Chechen strongman makes Egypt’s Salah honorary citizen

Egyptian national team football player and Liverpool’s star striker Mohamed Salah (L) poses with head of the Chechen Republic Ramzan Kadyrov during a training at the Akhmat Arena stadium in Grozny on June 10, 2018, ahead of the Russia 2018 World Cup. Egypt’s national football team will use the venue as their base camp training site. (AFP/Karim Jaafar)
Updated 23 June 2018
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Chechen strongman makes Egypt’s Salah honorary citizen

  • After his team crashed out of the World Cup, Egypt’s star player Mohamed Salah has won a consolation prize in the form of honorary citizenship of Chechnya
  • Kadyrov, supported by Russia’s President Vladimir Putin, rules Chechnya with an iron fist, drawing constant condemnation from human rights groups

MOSCOW: After his team crashed out of the World Cup, Egypt’s star player Mohamed Salah has won a consolation prize in the form of honorary citizenship of Chechnya.
Chechen strongman Ramzan Kadyrov wrote on Telegram that he had presented the Liverpool star with the honorary title while hosting a dinner for the Egypt team, whose World Cup training base is in the Chechen capital Grozny.
“Mohamed Salah is an honorary citizen of Chechnya! That’s right!” Kadyrov wrote late Friday.
“Tonight I signed a decree to grant the high honor to the great footballer who plays for Egypt and Liverpool.”
Kadyrov, supported by Russia’s President Vladimir Putin, rules Chechnya with an iron fist, drawing constant condemnation from human rights groups.
He is known as an ardent football fan and in 2013 took to the public address system during a match involving Chechen team Akhmat (formerly Terek) to publicly insult the referee.
Salah has been photographed smiling and clasping hands with Kadyrov during the tournament.
Egypt crashed out of the World Cup after losing to Russia 3-1 on Tuesday, with Salah returning to action for the first time in three weeks following a shoulder injury but unable to save his team. The Egyptians play their final match against Saudi Arabia on Monday.
Kadyrov said that at “a gala dinner that I gave for the Egypt team I presented Mohamed Salah with a copy of my decree and a lapel badge. This is a well-deserved honor!“
The Chechen leader has previously presented French actor Gerard Depardieu with the same honorary title.
He also said that he was confident that Akhmat would play a friendly with the Egyptian national team in Grozny at some future date.
Kadyrov said Salah had praised the “wonderfully warm and good welcome” the team received in Grozny.


Exhibit highlights Wellington’s formative Indian years

A handout photograph recieved in London on March 25, 2019, shows the Deccan Dinner Service, a vast silver gilt service bought by Wellington's fellow officers in the Deccan region of India as a mark of their appreciation. (AFP)
Updated 26 March 2019
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Exhibit highlights Wellington’s formative Indian years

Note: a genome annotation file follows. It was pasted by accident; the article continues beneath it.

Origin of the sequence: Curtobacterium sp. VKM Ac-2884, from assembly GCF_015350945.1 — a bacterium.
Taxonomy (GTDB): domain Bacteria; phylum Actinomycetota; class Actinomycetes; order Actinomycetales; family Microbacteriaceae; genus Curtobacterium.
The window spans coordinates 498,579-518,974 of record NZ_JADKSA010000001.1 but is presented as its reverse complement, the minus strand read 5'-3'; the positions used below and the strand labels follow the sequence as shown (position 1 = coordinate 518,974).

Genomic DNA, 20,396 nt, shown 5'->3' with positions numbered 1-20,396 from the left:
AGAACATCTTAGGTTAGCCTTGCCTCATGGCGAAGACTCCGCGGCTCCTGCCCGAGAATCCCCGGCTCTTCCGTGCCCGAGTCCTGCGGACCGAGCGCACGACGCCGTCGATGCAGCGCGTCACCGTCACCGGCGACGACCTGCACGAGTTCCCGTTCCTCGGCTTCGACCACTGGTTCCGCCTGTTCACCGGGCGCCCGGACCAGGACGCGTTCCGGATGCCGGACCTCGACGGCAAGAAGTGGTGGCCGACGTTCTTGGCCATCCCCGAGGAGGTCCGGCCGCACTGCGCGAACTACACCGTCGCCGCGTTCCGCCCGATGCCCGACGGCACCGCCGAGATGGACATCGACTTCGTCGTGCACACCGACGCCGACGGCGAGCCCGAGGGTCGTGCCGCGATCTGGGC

• The “Young Wellington in India” exhibition runs from Saturday until November 3 at Apsley House, which remains the Wellesley family’s London home, on the edge of Hyde Park

LONDON: An exhibition on the Duke of Wellington’s time in India opens in London Saturday, shedding light on formative years before he defeated French emperor Napoleon Bonaparte at the Battle of Waterloo.
Between 1796 and 1804, as the young Arthur Wellesley, he helped overthrow the Tipu Sultan and masterminded victory in the Battle of Assaye.
A decade later he defeated Napoleon, paving the way for a century of relative peace in Europe and a time of vast British imperial expansion.
The collection includes a dinner service commemorating his leadership in India that was later supplemented with cutlery taken from Napoleon’s carriage.
It also includes books from the 200-volume traveling library that, aged 27, he took with him for the six-month voyage to India in a bid to broaden his education, having finished his studies early.
It included books on India’s history, politics and economics, Jonathan Swift’s “Gulliver’s Travels” and philosophical works.
The “Young Wellington in India” exhibition runs from Saturday until November 3 at Apsley House, which remains the Wellesley family’s London home, on the edge of Hyde Park.
Charles Wellesley, 73, the ninth and current Duke of Wellington, said his great-great-great grandfather’s time in India set the stage for defeating Napoleon.
“It was very, very formative... There is no doubt that he learnt a great deal in India,” he said on Monday.
“Napoleon underestimated Wellington and the reason for this exhibition is to show how important in Wellington’s life was his period in India.”
The exhibition features swords, paintings and the Deccan Dinner Service, a vast silver gilt service bought by Wellington’s fellow officers in the Deccan region of India as a mark of their appreciation.
The cutlery for the service was taken from Napoleon after Waterloo and carries his imperial crest.
The service is still used by the family.
Josephine Oxley, keeper of the Wellington Collection, said the India years were “a time when he learned to meld the military and the political, and became skilled at negotiations with the locals.
“It’s a really interesting period of his life.”